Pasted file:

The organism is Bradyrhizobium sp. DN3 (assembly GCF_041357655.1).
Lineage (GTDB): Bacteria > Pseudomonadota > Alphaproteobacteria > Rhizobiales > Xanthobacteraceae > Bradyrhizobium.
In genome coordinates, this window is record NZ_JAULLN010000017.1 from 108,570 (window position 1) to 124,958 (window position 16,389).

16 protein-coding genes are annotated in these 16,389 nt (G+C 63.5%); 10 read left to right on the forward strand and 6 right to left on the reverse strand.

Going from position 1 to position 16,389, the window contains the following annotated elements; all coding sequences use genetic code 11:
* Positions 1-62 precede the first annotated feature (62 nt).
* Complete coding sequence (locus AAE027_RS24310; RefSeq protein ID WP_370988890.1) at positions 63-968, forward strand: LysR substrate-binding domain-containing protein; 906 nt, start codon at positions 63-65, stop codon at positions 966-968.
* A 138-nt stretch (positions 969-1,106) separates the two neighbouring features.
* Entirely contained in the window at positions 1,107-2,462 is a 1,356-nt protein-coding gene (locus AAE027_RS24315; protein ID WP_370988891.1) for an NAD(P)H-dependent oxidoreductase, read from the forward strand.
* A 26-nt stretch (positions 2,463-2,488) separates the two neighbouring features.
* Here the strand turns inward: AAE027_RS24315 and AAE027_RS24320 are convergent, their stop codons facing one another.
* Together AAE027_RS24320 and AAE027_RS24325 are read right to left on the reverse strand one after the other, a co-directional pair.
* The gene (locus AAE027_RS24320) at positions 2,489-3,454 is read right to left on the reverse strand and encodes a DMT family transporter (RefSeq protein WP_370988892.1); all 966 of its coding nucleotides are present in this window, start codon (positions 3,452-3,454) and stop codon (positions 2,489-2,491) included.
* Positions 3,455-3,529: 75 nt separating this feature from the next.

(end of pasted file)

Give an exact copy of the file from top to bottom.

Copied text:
The organism is Bradyrhizobium sp. DN3 (assembly GCF_041357655.1).
Lineage (GTDB): Bacteria > Pseudomonadota > Alphaproteobacteria > Rhizobiales > Xanthobacteraceae > Bradyrhizobium.
In genome coordinates, this window is record NZ_JAULLN010000017.1 from 108,570 (window position 1) to 124,958 (window position 16,389).

16 protein-coding genes are annotated in these 16,389 nt (G+C 63.5%); 10 read left to right on the forward strand and 6 right to left on the reverse strand.

Going from position 1 to position 16,389, the window contains the following annotated elements; all coding sequences use genetic code 11:
* Positions 1-62 precede the first annotated feature (62 nt).
* Complete coding sequence (locus AAE027_RS24310; RefSeq protein ID WP_370988890.1) at positions 63-968, forward strand: LysR substrate-binding domain-containing protein; 906 nt, start codon at positions 63-65, stop codon at positions 966-968.
* A 138-nt stretch (positions 969-1,106) separates the two neighbouring features.
* Entirely contained in the window at positions 1,107-2,462 is a 1,356-nt protein-coding gene (locus AAE027_RS24315; protein ID WP_370988891.1) for an NAD(P)H-dependent oxidoreductase, read from the forward strand.
* A 26-nt stretch (positions 2,463-2,488) separates the two neighbouring features.
* Here the strand turns inward: AAE027_RS24315 and AAE027_RS24320 are convergent, their stop codons facing one another.
* Together AAE027_RS24320 and AAE027_RS24325 are read right to left on the reverse strand one after the other, a co-directional pair.
* The gene (locus AAE027_RS24320) at positions 2,489-3,454 is read right to left on the reverse strand and encodes a DMT family transporter (RefSeq protein WP_370988892.1); all 966 of its coding nucleotides are present in this window, start codon (positions 3,452-3,454) and stop codon (positions 2,489-2,491) included.
* Positions 3,455-3,529: 75 nt separating this feature from the next.